There was no Barnaby Rudge, he was a studio creation, created by studio hand Wil Malone at the Morgan Studios in North London, sounding for all the world like a Deram-era David Bowie single. Joe, Organ & Co is prime example of what author Rob Chapman referred to as the British psychedelic music hall tradition. Focussing on the adventures of the titular organ grinder and his monkey, it is a simple piece punctuated by sound effects and undercut by a slightly downbeat lyric, the entire package reflecting the child-like nature of a lot of psychedelic pop records of the period. As you might imagine, the single, released in 1968 eluded success in the charts although Wil Malone would find greater success in the nineties, working on the string arrangements for Massive Attack and The Verve.

JIM FASSETT     STRANGE TO YOUR EARS (excerpt)





At this point I returned to Jim Fassett and  had the sound drift away into some found sound excerpts from David Toop’s OCEAN OF SOUND, released in 1996 to accompany his book Ocean of Sound: Aether Talk, Ambient Sound and Imaginary Worlds examination of how ambient music taps into the disturbing, chaotic undertow of the environment. What you heard were excerpts from The Music Of Horns And Whistles from the Vancouver soundscape, howler monkeys in their natural habitat and the opening few minutes from a Shunie Omizutori Buddhist Ceremony. This found resolution in…

GAVIN BRIARS     (excerpts from) THE SINKING OF THE TITANIC


This is a fascinating work by British minimalist composer Gavin Bryars. Inspired by the story that the band on the RMS Titanic continued to perform as the ship sank in 1912, it recreates how the music performed by the band would reverberate through the water some time after they ceased performing. Composed between 1969 and 1972 it finally saw release in 1975 on Brian Eno’s Obscure Records, but was subsequently recorded in 1990, which is where these tracks - interlude, hymn iii, opening part ii, titanic lament – come from. According to Bryars, the music goes through a number of different states, reflecting an implied slow descent to the ocean bed which give a range of echo and deflection phenomena, allied to considerable high frequency reduction, but then, that’s exactly the sort of thing you’d expect him to say.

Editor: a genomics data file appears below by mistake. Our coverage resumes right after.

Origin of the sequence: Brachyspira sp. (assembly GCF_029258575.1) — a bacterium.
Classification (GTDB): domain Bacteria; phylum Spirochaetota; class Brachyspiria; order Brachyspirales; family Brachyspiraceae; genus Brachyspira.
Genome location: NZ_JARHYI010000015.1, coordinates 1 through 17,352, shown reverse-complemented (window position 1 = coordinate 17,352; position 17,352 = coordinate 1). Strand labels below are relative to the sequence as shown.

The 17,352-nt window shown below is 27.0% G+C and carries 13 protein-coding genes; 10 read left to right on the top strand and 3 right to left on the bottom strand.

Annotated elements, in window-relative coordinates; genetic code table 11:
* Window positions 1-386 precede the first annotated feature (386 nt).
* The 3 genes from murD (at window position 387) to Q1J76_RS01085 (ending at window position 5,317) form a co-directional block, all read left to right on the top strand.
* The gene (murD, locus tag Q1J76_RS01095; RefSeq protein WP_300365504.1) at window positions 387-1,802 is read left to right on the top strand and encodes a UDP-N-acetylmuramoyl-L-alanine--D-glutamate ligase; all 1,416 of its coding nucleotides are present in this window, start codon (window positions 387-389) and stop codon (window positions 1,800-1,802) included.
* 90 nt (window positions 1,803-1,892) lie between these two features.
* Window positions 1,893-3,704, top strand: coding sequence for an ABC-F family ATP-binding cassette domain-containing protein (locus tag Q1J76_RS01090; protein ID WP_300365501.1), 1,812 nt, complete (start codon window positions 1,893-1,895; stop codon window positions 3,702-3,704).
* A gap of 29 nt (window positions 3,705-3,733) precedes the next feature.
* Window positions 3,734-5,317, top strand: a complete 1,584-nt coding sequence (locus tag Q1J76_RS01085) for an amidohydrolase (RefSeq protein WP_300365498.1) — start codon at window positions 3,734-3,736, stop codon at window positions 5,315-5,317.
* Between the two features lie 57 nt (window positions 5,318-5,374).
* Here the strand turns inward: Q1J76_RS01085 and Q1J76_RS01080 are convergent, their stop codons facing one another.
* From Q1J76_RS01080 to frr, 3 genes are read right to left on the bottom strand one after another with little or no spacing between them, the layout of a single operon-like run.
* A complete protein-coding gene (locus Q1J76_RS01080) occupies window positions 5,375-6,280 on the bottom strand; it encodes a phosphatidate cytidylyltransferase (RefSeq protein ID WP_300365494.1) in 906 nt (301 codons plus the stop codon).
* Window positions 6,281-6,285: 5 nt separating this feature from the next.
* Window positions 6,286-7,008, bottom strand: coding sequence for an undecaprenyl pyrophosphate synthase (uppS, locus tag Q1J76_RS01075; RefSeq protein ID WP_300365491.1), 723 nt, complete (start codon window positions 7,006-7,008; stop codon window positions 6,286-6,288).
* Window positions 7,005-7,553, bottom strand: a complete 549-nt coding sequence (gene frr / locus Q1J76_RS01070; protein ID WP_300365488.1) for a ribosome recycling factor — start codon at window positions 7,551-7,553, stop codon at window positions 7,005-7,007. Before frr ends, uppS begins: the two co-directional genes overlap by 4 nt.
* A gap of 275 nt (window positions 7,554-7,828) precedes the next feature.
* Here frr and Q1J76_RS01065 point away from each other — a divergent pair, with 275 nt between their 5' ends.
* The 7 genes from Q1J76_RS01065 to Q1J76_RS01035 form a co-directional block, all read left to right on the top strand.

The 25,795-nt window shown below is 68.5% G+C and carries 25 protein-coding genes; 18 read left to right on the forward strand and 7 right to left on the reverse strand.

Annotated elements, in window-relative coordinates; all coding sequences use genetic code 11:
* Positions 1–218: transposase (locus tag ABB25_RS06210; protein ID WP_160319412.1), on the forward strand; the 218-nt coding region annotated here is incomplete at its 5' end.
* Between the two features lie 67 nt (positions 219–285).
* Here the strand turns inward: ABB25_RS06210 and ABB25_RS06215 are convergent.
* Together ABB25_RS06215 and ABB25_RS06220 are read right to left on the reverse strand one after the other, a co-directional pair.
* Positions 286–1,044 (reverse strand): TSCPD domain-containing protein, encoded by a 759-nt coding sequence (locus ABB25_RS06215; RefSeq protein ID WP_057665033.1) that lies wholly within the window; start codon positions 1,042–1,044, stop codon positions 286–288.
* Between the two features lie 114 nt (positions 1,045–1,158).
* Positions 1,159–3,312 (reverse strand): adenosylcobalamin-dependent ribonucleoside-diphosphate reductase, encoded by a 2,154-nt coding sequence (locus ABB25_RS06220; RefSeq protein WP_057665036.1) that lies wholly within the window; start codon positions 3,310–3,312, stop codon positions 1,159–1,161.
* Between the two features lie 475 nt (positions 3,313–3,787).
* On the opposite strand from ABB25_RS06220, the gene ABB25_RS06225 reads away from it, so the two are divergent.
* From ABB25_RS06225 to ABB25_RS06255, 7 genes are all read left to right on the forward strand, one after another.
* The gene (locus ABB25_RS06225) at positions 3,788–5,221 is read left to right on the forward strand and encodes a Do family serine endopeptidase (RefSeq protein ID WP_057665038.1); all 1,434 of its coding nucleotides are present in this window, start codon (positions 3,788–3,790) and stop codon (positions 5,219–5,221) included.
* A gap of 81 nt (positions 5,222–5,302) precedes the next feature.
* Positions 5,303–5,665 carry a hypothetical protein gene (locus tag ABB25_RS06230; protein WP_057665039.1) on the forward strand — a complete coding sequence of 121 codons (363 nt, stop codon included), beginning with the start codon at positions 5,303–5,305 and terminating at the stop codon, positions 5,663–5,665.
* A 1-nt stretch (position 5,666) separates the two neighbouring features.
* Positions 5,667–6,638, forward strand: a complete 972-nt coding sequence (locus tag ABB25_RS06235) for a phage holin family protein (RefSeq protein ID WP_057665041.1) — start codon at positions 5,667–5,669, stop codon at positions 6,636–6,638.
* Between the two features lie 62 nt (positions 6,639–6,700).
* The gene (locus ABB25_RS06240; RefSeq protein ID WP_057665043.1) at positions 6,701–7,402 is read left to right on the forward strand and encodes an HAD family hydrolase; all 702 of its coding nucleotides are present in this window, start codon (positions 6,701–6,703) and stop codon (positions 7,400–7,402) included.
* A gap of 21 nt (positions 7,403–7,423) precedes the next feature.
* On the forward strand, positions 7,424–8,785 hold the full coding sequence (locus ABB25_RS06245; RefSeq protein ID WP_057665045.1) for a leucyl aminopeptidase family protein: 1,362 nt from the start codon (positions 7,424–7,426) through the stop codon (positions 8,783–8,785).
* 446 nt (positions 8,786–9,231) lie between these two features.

If that wasn’t enough, I also include a few minutes from Dormin Slowly Died With The Radio On, a Scarfolk Records release, no less, recorded in 1974 and otherwise the debut ambient album from the artist known as Ragle, stage name of Eddie Rumpburn who was the manager of Twazzle's Hardware shop on East Twazzle Parade between 1970 and 1978.  The album was called DORMIN DIED SLOWLY WITH THE RADIO ON. PARTS 1-82, but I only play part 71. It won 2nd prize at the Scarfolk harvest festival, having lost out to Gary Butters from Scarfolk primary school, class 5, who came 1st with his song Eagle Eye Action Man.